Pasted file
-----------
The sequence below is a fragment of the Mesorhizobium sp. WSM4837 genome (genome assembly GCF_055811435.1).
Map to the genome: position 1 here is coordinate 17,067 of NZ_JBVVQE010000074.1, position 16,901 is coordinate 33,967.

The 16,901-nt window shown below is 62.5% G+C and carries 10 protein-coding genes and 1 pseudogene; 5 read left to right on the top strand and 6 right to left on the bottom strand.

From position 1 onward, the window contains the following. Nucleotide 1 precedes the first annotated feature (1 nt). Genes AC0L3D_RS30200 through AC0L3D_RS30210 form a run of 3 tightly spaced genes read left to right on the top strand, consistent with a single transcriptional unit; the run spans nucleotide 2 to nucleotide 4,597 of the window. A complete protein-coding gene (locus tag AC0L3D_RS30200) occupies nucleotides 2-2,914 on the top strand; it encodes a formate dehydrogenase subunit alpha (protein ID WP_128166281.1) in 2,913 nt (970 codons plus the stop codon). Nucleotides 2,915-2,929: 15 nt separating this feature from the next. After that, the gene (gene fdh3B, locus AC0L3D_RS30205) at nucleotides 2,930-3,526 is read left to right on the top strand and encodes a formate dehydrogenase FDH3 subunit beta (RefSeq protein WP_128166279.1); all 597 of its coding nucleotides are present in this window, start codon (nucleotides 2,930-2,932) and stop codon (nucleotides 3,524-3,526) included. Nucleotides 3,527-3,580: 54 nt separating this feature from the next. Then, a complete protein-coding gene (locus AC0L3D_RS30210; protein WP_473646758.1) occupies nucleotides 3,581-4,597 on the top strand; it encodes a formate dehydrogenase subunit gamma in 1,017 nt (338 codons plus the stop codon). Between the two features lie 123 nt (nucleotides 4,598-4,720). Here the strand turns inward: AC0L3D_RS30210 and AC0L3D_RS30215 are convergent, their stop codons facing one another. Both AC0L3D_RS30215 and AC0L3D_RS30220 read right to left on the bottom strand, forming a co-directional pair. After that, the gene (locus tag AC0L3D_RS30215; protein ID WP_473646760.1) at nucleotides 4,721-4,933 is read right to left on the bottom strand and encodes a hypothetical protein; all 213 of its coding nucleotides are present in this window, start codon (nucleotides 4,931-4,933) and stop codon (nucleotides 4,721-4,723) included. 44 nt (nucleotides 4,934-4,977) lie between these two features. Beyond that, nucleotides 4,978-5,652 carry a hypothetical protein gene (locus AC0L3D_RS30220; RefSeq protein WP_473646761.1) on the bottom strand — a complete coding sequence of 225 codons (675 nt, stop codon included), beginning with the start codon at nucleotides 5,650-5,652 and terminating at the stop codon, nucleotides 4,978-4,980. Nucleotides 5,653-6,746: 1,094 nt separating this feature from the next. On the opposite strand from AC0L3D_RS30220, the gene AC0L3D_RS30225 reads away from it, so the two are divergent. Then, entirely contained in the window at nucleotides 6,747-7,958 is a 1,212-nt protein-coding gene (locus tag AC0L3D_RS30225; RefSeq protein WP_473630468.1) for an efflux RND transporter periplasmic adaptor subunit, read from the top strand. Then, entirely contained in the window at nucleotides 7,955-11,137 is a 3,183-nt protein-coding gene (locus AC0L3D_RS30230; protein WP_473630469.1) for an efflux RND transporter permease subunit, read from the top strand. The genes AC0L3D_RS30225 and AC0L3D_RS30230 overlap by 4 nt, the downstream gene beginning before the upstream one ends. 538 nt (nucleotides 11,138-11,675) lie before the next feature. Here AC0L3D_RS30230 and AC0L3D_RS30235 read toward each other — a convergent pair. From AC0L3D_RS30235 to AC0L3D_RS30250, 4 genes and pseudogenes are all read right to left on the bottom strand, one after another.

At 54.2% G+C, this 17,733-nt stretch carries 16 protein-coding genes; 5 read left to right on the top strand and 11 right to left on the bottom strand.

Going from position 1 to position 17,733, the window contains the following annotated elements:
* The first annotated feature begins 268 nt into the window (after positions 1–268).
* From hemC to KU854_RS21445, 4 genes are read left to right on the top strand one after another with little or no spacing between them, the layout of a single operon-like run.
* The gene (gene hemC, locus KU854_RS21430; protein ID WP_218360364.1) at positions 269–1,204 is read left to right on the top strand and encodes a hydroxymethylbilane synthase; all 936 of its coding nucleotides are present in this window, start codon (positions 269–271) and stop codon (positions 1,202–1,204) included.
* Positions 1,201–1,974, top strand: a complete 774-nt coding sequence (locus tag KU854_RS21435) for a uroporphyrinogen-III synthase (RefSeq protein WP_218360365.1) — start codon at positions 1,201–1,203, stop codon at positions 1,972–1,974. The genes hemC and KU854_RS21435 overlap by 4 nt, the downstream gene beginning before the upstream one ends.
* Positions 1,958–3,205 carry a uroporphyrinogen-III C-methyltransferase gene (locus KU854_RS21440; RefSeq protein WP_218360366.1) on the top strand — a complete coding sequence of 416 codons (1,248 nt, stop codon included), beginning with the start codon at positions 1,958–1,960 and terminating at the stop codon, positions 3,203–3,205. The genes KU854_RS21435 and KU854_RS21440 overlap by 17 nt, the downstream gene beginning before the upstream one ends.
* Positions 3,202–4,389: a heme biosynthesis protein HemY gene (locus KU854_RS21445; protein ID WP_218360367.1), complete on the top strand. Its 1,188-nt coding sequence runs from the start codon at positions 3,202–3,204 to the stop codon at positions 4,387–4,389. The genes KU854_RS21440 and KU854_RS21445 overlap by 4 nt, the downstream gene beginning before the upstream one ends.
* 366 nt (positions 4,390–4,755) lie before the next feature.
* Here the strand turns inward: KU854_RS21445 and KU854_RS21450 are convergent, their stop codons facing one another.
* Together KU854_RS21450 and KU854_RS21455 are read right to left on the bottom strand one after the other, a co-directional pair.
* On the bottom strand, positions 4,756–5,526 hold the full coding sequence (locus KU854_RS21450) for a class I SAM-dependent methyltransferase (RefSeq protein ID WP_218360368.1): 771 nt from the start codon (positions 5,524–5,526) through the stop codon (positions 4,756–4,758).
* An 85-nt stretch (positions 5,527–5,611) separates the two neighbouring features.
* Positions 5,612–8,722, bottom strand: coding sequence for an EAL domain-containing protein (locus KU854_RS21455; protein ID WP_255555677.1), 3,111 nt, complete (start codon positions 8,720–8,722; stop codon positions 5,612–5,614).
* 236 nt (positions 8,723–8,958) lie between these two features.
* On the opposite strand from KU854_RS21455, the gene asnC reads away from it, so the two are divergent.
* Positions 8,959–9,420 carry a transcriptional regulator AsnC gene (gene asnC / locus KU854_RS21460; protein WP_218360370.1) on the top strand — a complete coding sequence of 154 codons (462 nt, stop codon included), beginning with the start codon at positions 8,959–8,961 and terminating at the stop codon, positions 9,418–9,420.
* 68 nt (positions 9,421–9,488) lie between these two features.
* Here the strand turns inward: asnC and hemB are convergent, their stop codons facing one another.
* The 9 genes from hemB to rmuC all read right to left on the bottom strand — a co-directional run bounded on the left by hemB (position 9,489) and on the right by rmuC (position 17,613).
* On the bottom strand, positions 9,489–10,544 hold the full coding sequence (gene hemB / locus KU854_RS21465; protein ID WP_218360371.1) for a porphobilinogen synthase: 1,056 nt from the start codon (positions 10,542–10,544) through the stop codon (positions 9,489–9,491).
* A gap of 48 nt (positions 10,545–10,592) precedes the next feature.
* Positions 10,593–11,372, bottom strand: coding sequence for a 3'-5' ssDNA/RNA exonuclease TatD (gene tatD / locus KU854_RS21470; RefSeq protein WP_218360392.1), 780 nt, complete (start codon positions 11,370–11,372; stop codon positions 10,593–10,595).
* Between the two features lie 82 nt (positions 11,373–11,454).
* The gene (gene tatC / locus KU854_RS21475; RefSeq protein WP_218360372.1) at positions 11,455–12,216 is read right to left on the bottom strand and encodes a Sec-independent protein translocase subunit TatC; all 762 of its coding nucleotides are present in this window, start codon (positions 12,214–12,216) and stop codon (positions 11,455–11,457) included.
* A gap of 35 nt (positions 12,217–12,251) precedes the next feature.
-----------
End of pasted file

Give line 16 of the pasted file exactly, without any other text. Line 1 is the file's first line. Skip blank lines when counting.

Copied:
* On the bottom strand, positions 4,756–5,526 hold the full coding sequence (locus KU854_RS21450) for a class I SAM-dependent methyltransferase (RefSeq protein ID WP_218360368.1): 771 nt from the start codon (positions 5,524–5,526) through the stop codon (positions 4,756–4,758).